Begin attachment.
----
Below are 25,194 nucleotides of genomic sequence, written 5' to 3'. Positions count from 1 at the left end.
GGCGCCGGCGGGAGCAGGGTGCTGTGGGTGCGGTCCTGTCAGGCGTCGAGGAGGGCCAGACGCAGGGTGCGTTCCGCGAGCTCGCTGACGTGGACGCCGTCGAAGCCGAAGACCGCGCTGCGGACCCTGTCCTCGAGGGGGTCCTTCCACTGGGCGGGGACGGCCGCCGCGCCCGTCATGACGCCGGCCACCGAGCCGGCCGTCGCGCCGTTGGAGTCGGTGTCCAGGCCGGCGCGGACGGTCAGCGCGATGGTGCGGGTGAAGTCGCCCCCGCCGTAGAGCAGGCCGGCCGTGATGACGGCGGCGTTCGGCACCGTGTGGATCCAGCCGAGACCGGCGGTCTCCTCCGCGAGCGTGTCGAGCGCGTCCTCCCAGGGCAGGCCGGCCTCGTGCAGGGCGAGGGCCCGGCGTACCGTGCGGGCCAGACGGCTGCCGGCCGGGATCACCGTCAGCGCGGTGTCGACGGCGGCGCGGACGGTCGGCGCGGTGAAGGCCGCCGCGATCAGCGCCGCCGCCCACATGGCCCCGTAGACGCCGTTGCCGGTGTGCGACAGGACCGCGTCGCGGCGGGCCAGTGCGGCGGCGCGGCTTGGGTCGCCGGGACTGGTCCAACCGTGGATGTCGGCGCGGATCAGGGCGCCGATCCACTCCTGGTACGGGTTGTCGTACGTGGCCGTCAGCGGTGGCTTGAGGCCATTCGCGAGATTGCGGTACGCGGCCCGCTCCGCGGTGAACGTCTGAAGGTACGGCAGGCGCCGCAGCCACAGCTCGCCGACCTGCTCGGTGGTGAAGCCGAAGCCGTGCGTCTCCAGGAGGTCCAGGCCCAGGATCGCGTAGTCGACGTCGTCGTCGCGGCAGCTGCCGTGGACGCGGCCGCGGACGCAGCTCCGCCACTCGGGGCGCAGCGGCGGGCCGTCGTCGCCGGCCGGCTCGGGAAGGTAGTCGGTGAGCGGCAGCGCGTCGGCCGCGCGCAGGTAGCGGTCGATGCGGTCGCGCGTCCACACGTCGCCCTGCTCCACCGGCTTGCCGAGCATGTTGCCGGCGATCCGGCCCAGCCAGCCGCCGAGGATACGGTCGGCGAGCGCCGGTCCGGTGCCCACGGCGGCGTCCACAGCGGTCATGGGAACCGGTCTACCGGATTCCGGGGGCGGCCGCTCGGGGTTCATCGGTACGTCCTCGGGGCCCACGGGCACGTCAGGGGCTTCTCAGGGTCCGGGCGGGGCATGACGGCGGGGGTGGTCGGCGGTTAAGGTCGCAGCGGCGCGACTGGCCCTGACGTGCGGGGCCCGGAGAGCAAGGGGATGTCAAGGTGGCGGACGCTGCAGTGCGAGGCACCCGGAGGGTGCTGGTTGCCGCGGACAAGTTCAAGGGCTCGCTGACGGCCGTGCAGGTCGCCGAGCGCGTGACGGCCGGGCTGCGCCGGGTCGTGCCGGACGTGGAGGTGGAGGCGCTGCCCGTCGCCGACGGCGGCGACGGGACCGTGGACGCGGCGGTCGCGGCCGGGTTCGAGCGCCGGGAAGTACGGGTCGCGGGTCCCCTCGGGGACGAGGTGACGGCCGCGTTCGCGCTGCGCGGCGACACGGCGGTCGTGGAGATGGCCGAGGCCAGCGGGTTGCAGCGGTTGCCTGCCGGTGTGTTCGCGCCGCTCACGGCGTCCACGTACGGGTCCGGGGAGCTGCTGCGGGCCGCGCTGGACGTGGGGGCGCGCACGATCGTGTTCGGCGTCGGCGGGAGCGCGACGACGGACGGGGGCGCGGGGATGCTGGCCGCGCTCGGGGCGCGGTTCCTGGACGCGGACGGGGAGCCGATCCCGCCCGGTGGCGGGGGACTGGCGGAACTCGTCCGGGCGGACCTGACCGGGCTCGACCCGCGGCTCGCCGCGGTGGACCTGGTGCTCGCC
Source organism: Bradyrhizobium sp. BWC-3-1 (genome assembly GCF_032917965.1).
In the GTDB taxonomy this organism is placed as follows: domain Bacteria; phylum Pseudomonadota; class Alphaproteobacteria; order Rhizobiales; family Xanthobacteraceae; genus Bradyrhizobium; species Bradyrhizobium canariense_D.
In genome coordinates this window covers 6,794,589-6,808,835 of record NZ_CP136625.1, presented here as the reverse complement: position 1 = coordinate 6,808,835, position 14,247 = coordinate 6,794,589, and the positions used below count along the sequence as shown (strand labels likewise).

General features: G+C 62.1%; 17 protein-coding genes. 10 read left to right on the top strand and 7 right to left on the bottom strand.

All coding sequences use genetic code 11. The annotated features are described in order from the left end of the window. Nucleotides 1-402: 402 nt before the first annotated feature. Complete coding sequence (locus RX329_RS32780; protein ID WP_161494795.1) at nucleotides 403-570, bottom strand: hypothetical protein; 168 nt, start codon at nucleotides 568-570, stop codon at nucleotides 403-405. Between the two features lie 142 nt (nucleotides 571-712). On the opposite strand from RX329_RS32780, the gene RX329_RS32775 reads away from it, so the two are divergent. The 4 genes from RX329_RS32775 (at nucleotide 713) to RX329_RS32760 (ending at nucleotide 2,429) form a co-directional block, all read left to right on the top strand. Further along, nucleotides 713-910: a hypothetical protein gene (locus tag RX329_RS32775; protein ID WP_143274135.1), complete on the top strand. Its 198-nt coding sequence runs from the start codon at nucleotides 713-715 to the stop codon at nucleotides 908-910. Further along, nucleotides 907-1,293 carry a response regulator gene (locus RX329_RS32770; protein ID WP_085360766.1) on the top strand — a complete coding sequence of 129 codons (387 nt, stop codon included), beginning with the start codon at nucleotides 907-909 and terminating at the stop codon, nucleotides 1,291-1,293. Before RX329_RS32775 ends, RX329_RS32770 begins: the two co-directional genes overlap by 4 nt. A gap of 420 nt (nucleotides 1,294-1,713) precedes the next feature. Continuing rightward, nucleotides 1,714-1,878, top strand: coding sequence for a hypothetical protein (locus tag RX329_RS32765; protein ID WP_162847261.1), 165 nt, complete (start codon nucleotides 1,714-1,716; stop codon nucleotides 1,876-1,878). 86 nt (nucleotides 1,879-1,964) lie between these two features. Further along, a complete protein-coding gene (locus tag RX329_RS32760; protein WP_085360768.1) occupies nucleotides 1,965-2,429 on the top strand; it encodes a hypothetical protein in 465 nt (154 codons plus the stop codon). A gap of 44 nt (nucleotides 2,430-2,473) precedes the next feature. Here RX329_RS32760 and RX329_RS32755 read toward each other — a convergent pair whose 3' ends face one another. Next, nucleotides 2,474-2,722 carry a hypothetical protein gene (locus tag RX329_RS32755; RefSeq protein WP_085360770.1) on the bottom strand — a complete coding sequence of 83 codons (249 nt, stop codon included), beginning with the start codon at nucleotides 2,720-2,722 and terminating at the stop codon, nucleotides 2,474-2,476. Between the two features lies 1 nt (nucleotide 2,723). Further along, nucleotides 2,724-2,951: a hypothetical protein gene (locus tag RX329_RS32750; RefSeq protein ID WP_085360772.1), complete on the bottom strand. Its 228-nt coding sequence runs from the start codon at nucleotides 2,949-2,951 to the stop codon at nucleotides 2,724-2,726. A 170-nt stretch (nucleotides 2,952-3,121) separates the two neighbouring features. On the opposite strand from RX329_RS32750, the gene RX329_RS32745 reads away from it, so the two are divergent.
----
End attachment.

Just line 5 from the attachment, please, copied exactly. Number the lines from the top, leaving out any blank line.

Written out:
In genome coordinates this window covers 6,794,589-6,808,835 of record NZ_CP136625.1, presented here as the reverse complement: position 1 = coordinate 6,808,835, position 14,247 = coordinate 6,794,589, and the positions used below count along the sequence as shown (strand labels likewise).